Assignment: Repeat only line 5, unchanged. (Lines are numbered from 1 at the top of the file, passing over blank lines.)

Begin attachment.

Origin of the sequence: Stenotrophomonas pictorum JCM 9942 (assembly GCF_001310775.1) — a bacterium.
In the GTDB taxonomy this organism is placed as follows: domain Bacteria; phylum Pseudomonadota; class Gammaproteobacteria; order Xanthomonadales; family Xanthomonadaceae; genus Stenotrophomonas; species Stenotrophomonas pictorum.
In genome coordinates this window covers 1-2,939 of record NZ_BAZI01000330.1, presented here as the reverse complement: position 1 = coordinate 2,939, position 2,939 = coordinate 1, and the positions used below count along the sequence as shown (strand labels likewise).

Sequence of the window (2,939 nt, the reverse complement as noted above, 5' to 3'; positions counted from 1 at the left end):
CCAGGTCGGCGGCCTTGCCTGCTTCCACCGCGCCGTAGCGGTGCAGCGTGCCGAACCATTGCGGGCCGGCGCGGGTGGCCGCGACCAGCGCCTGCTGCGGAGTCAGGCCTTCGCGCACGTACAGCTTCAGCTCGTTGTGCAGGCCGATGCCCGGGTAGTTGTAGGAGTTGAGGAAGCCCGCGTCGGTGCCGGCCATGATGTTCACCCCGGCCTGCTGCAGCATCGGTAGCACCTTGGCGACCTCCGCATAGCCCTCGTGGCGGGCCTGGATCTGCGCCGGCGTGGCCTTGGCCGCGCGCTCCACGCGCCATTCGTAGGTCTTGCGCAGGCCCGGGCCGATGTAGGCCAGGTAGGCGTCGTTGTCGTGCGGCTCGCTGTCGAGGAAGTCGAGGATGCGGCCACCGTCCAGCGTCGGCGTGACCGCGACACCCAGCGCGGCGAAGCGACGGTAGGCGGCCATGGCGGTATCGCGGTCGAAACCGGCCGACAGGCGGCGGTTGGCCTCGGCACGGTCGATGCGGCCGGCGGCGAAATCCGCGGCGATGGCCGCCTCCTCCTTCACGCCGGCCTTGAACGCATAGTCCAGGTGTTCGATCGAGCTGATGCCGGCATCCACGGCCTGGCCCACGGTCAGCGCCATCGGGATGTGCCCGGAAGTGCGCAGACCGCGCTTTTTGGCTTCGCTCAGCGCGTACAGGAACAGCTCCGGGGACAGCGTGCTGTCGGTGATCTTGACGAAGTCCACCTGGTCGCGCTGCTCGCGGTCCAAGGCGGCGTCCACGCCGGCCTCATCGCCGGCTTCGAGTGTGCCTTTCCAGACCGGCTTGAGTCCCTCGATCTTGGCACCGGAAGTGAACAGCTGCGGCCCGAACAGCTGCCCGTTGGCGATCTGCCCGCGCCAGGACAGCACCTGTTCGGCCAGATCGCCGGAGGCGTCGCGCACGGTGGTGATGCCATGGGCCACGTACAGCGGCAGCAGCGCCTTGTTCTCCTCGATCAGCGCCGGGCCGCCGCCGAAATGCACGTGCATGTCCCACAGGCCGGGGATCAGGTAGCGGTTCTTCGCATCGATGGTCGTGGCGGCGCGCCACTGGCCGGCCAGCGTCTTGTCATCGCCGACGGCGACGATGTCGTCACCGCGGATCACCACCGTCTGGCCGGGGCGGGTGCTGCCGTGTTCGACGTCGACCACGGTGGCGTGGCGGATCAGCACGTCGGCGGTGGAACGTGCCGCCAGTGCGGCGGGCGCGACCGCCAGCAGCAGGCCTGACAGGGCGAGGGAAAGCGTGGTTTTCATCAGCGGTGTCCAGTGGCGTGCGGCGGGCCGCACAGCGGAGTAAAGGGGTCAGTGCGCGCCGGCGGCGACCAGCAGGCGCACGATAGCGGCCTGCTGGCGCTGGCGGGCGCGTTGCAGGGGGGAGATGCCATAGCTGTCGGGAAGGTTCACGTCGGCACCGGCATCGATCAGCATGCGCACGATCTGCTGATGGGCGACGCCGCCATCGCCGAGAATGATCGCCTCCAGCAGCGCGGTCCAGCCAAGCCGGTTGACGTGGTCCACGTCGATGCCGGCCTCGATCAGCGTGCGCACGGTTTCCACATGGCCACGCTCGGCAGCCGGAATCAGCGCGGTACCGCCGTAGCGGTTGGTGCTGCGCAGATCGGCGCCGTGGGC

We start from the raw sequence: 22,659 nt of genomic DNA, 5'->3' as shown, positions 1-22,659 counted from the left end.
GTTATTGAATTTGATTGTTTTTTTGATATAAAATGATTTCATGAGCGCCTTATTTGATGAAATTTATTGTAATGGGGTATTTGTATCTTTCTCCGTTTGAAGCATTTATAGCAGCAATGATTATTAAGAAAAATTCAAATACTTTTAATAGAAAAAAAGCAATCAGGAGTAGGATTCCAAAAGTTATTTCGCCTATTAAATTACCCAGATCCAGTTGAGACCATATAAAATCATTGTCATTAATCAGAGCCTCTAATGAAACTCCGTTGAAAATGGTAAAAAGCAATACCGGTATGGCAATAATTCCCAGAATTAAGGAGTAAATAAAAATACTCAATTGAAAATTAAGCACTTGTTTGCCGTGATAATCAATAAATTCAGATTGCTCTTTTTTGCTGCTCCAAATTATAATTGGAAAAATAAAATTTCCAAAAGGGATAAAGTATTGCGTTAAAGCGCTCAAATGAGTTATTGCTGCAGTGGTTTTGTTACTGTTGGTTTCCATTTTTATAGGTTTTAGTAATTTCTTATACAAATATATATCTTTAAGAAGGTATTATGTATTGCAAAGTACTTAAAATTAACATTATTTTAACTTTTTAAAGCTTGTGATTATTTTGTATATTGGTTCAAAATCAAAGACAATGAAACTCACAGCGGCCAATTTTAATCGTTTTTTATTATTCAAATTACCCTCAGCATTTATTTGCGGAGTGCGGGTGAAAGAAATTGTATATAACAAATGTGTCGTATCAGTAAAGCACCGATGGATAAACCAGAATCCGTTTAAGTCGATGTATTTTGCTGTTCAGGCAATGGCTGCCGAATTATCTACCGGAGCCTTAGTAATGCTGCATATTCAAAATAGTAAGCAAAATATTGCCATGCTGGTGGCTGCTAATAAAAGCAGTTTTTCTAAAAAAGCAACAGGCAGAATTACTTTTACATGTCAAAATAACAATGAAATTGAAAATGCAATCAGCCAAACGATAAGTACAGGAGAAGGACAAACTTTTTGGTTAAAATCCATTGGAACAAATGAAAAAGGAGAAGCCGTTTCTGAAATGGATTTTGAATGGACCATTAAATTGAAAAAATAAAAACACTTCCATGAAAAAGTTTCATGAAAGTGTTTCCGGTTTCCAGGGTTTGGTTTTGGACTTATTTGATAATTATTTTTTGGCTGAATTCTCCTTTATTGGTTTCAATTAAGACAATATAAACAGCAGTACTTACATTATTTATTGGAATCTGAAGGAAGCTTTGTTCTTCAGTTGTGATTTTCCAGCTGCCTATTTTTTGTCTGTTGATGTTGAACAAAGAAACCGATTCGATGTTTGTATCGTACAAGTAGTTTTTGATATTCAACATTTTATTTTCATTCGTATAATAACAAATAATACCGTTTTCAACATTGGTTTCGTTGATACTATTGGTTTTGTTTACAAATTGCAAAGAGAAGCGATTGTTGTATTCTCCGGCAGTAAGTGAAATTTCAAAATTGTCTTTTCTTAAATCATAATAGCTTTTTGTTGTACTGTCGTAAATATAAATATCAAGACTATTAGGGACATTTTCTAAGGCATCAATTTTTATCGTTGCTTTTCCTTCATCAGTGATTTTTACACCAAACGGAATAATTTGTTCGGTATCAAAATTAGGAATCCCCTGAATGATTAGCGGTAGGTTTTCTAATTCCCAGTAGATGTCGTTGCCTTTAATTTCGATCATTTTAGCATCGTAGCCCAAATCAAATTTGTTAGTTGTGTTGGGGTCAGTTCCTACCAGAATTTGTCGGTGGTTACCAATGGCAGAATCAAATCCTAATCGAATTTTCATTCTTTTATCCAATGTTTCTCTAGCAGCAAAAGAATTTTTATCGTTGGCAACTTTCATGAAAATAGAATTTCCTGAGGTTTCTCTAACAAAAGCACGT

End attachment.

CCAGGTCGGCGGCCTTGCCTGCTTCCACCGCGCCGTAGCGGTGCAGCGTGCCGAACCATTGCGGGCCGGCGCGGGTGGCCGCGACCAGCGCCTGCTGCGGAGTCAGGCCTTCGCGCACGTACAGCTTCAGCTCGTTGTGCAGGCCGATGCCCGGGTAGTTGTAGGAGTTGAGGAAGCCCGCGTCGGTGCCGGCCATGATGTTCACCCCGGCCTGCTGCAGCATCGGTAGCACCTTGGCGACCTCCGCATAGCCCTCGTGGCGGGCCTGGATCTGCGCCGGCGTGGCCTTGGCCGCGCGCTCCACGCGCCATTCGTAGGTCTTGCGCAGGCCCGGGCCGATGTAGGCCAGGTAGGCGTCGTTGTCGTGCGGCTCGCTGTCGAGGAAGTCGAGGATGCGGCCACCGTCCAGCGTCGGCGTGACCGCGACACCCAGCGCGGCGAAGCGACGGTAGGCGGCCATGGCGGTATCGCGGTCGAAACCGGCCGACAGGCGGCGGTTGGCCTCGGCACGGTCGATGCGGCCGGCGGCGAAATCCGCGGCGATGGCCGCCTCCTCCTTCACGCCGGCCTTGAACGCATAGTCCAGGTGTTCGATCGAGCTGATGCCGGCATCCACGGCCTGGCCCACGGTCAGCGCCATCGGGATGTGCCCGGAAGTGCGCAGACCGCGCTTTTTGGCTTCGCTCAGCGCGTACAGGAACAGCTCCGGGGACAGCGTGCTGTCGGTGATCTTGACGAAGTCCACCTGGTCGCGCTGCTCGCGGTCCAAGGCGGCGTCCACGCCGGCCTCATCGCCGGCTTCGAGTGTGCCTTTCCAGACCGGCTTGAGTCCCTCGATCTTGGCACCGGAAGTGAACAGCTGCGGCCCGAACAGCTGCCCGTTGGCGATCTGCCCGCGCCAGGACAGCACCTGTTCGGCCAGATCGCCGGAGGCGTCGCGCACGGTGGTGATGCCATGGGCCACGTACAGCGGCAGCAGCGCCTTGTTCTCCTCGATCAGCGCCGGGCCGCCGCCGAAATGCACGTGCATGTCCCACAGGCCGGGGATCAGGTAGCGGTTCTTCGCATCGATGGTCGTGGCGGCGCGCCACTGGCCGGCCAGCGTCTTGTCATCGCCGACGGCGACGATGTCGTCACCGCGGATCACCACCGTCTGGCCGGGGCGGGTGCTGCCGTGTTCGACGTCGACCACGGTGGCGTGGCGGATCAGCACGTCGGCGGTGGAACGTGCCGCCAGTGCGGCGGGCGCGACCGCCAGCAGCAGGCCTGACAGGGCGAGGGAAAGCGTGGTTTTCATCAGCGGTGTCCAGTGGCGTGCGGCGGGCCGCACAGCGGAGTAAAGGGGTCAGTGCGCGCCGGCGGCGACCAGCAGGCGCACGATAGCGGCCTGCTGGCGCTGGCGGGCGCGTTGCAGGGGGGAGATGCCATAGCTGTCGGGAAGGTTCACGTCGGCACCGGCATCGATCAGCATGCGCACGATCTGCTGATGGGCGACGCCGCCATCGCCGAGAATGATCGCCTCCAGCAGCGCGGTCCAGCCAAGCCGGTTGACGTGGTCCACGTCGATGCCGGCCTCGATCAGCGTGCGCACGGTTTCCACATGGCCACGCTCGGCAGCCGGAATCAGCGCGGTACCGCCGTAGCGGTTGGTGCTGCGCAGATCGGCGCCGTGGGC